“As a kid, you're told, ‘Don't show your cards, be tough, don't let anyone see you weak,’” he says. “So I was stuck.”
But when his career was clearly on the brink, the wall Peterson had constructed broke down. He became honest about his condition with himself and his family. For the first time, he sought the help of a sports psychologist and opened up about his issues. And with nobody calling with an offer to play affiliated ball, he took an opportunity with the independent Sugar Land Skeeters for the remainder of the summer of 2019. For 37 games, he managed to turn off his brain and rake, batting .305/.380/.567.
“It was the best month and a half I had since the beginning of my professional career,” he says. “I just had fun and tore it up.”
He still didn’t get any calls from affiliated teams. And then the pandemic hit. Peterson played in the Skeeters’ abbreviated 2020 schedule but otherwise had to take up work at U-Haul just to get by. It gave him added appreciation for what it means to be a ballplayer.
“I knew I wasn’t ready for the desk,” he says. “Or the U-Haul.”
So while it was far from his first choice, Peterson signed up for another season of independent ball in 2021.
“I kept telling him, ‘Do you want to be an extra player on a Minor League team or play every day in the independent league?’” says McNamara, who has remained in touch with Peterson throughout his career. “Sometimes guys get better in those prime years, age 27-32. I kept telling him, ‘Put up numbers, and you’re going to garner interest.’”
So in 2021, Peterson put up numbers – first for the Lexington Legends of the Atlantic League, then the Cleburne Railroaders of the American Association. With a 1.171 OPS on the year, he strengthened his attractiveness to Major League teams while also strengthening his mental process.
Cleburne club set him up with a place to stay – a spare bedroom in the home of a man named Wayne Nance, an author who runs a business (Real Life Management) focused on improving clients’ health, money and relationships. Nance specializes in what he calls “sports attitude management,” as opposed to traditional sports psychology. It starts with a three-minute personality test Nance uses to evaluate his clients.
“If you focus on who athletes are at their core,” Nance says, “that tells me how they’re going to be at the plate, how they’re going to pitch on the mound, how they’ll respond if they make an error.”
Peterson talked with Nance about things bothering him on and off the field, going back to the injury.
“What D.J. wanted,” Nance says, “was a clarification of how his mind processes the sport. For example, he would get mad about bad calls by the umpire. I told D.J., ‘We’re going to do something different. When you’re in the on-deck circle, I want you to tell yourself you only have two strikes. If you get three, it’s a bonus.’”
That small trick of the brain helped Peterson perform better on the field. And in taking part in Nance’s attitude management training program, he developed the ability to help other players process and address their own problems.
“He was a victim of a fastball to the face,” Nance says. “I can tell you he’s on the other side of that now. He’s not a bust. He’s a rock star.”
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Independent ball is where many careers go to die. But Peterson’s performance revived him. It caught the attention of Rockies director of player development Chris Forbes, who, as a survivor of two brain tumors, lymphoma and a gunshot wound from a carjacking, has an incredible comeback story of his own. Forbes’ own experience gives him an appreciation for those who encounter and overcome struggle.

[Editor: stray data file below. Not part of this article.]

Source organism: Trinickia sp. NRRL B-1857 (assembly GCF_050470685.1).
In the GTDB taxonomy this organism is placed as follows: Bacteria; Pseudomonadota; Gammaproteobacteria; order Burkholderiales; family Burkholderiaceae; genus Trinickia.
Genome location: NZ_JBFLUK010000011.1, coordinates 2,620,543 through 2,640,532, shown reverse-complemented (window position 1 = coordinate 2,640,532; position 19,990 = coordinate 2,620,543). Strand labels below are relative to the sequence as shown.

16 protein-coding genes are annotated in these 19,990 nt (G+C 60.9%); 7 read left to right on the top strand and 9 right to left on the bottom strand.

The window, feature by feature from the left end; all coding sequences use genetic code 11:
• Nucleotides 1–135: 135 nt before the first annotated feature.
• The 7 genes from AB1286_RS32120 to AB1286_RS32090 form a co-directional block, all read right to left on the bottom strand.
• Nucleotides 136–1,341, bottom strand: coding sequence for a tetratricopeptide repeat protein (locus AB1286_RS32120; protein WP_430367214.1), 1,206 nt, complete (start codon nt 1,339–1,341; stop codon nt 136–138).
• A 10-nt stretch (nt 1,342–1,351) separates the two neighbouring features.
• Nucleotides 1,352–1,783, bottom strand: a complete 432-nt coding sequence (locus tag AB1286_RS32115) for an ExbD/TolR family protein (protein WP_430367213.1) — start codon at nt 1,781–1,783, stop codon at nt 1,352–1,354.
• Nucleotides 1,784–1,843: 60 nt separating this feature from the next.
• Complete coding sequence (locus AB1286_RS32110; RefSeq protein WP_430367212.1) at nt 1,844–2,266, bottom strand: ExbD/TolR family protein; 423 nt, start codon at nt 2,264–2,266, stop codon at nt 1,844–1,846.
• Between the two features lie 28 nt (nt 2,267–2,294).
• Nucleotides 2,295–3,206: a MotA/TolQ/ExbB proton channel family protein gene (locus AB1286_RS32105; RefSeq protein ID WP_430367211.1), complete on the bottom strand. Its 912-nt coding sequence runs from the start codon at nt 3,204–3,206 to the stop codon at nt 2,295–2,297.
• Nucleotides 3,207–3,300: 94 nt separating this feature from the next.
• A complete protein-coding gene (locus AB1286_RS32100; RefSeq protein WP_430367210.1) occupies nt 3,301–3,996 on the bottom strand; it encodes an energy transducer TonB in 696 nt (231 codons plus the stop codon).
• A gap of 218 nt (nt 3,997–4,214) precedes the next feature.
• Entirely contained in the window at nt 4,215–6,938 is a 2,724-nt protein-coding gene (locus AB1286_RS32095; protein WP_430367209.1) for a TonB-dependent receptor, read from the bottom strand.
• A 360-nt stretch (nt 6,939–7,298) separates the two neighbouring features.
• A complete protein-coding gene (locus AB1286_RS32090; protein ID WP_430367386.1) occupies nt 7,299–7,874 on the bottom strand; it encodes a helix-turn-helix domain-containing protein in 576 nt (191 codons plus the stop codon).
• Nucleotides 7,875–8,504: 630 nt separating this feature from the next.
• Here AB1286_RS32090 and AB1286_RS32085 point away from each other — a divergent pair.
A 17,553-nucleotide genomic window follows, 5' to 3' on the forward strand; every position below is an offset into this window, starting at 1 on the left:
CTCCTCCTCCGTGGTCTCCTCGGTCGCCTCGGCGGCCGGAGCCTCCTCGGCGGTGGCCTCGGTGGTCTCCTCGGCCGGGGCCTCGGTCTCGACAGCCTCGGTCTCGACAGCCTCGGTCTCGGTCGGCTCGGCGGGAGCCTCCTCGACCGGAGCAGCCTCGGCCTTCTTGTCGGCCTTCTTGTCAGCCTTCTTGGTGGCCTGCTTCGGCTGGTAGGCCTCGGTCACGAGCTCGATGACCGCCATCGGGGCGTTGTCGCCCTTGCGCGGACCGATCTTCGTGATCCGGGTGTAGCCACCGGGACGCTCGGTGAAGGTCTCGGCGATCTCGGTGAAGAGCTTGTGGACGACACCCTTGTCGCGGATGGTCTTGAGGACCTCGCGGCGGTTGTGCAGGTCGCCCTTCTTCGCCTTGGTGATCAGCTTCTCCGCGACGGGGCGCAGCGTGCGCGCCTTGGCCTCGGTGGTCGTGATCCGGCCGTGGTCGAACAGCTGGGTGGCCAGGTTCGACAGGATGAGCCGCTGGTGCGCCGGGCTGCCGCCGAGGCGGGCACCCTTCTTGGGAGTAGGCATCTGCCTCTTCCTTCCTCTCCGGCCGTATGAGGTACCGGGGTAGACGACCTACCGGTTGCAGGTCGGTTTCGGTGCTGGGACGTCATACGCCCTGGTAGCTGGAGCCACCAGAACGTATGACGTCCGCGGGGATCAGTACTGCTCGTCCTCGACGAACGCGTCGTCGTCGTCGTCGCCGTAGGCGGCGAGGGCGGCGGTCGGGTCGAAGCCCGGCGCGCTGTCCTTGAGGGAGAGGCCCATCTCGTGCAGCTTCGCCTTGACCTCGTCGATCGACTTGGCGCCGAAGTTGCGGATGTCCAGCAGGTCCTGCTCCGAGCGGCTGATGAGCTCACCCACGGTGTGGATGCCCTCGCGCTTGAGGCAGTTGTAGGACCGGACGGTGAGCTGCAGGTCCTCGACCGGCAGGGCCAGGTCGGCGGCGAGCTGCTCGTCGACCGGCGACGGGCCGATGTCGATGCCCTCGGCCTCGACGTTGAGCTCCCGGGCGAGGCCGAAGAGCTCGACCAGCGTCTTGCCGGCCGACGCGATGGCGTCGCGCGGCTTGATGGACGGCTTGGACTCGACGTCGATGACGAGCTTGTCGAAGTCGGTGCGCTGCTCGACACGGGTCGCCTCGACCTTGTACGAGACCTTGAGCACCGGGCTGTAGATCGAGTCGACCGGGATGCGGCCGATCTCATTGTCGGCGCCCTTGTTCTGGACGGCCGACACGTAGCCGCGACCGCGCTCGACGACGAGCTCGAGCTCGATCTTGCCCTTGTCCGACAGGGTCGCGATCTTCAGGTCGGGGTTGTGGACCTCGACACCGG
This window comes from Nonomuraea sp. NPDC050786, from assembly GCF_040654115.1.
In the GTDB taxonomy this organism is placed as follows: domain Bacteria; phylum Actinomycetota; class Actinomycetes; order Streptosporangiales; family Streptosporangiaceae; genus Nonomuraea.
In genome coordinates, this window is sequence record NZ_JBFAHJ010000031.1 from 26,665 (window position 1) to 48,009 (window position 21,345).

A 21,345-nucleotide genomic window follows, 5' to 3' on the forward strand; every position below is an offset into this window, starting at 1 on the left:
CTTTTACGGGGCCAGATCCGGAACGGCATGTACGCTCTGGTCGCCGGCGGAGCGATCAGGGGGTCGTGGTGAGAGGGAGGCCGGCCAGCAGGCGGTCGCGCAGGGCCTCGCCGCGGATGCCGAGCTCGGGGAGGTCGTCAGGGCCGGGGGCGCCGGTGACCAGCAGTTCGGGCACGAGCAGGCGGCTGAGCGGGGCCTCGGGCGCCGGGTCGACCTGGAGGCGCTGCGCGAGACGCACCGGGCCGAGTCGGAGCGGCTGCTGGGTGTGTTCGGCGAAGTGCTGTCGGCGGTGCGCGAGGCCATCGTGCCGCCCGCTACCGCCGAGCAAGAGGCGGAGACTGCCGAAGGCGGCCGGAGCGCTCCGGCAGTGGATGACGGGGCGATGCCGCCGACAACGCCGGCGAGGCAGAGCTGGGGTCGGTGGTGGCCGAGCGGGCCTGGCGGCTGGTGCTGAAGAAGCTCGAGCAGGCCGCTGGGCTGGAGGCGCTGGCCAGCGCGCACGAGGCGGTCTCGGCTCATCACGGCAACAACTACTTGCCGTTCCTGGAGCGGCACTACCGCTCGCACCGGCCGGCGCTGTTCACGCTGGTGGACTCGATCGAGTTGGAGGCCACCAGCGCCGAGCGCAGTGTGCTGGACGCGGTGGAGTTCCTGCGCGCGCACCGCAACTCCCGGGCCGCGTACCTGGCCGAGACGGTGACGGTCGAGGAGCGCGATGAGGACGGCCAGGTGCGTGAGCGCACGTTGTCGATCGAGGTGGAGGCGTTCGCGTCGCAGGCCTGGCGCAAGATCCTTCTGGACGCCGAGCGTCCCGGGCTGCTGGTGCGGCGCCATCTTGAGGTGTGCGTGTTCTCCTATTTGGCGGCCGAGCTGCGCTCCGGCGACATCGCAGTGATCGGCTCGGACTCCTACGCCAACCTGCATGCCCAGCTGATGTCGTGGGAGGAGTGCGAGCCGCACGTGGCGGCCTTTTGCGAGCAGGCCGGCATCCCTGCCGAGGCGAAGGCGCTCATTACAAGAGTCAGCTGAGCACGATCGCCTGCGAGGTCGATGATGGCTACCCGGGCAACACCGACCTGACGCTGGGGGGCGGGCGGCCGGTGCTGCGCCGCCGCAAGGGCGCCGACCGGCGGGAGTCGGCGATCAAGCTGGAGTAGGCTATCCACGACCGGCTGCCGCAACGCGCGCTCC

“I feel like adversity is an asset,” Forbes says. “Back when I was an area scout, you loved to find those guys with a chip on their shoulder that have been through some stuff. You take what D.J.’s been through, and he’s grateful for the opportunities he has. There are certain things you won’t worry about with him.”
Forbes offered Peterson a return to affiliated ball, via a Minor League contract for 2022. Peterson accepted and has proved an asset to the Isotopes, not only with his .281/.364/.543 slash line but with his leadership.
“I trust where I'm at the box,” he says. “I trust my positioning. I’m no longer skittish of sliders that start at me. I don't know what's going to be given to me tomorrow, so I'm going to enjoy today.”
Earlier this season, Mark Appel – the No. 1 pick of the 2013 Draft – made his long-awaited Major League debut, pitching an inning of relief for the Phillies. For the No. 13 pick from that Draft to also reach the big leagues this year might be a tall order. But those who have known him along the way are pulling for him -- especially the man who saw Peterson’s worst moment up close.
“I’m really, really proud of D.J., and I think him telling his story and being as transparent as he has been and being an advocate for mental health is important,” Davis says. “There’s still a lot of macho in the game, this idea that you’ve just got to be tough and work through things. To an extent, that’s probably true. But I think there are some situations not only on the field but off the field where you need help. You need somebody you can talk to and confide in.”
The path is never easy for a 30-year-old Minor Leaguer journeyman. On Aug. 9, the Rockies promoted first baseman Michael Toglia, one of their top prospects, to Triple-A -- a move that could eat into Peterson’s at-bats. But the Rockies just made another baseball lifer's dream come true as they called up Wynton Bernard after 863 Minor League games, proving that a big league career is possible as long as you're still out on the field.
But whether or not he ever gets his shot in the Majors, Peterson has proven himself a survivor of a vicious on-field injury. He’s married, with a young daughter. He has perspective that he hopes to utilize in a coaching role one day.
For now, he keeps suiting up for the Isotopes, keeps chasing that dream, keeps remembering what it was like to get hit in the face and to get back up.
“As long as I have a jersey on,” he says, “I have a chance.”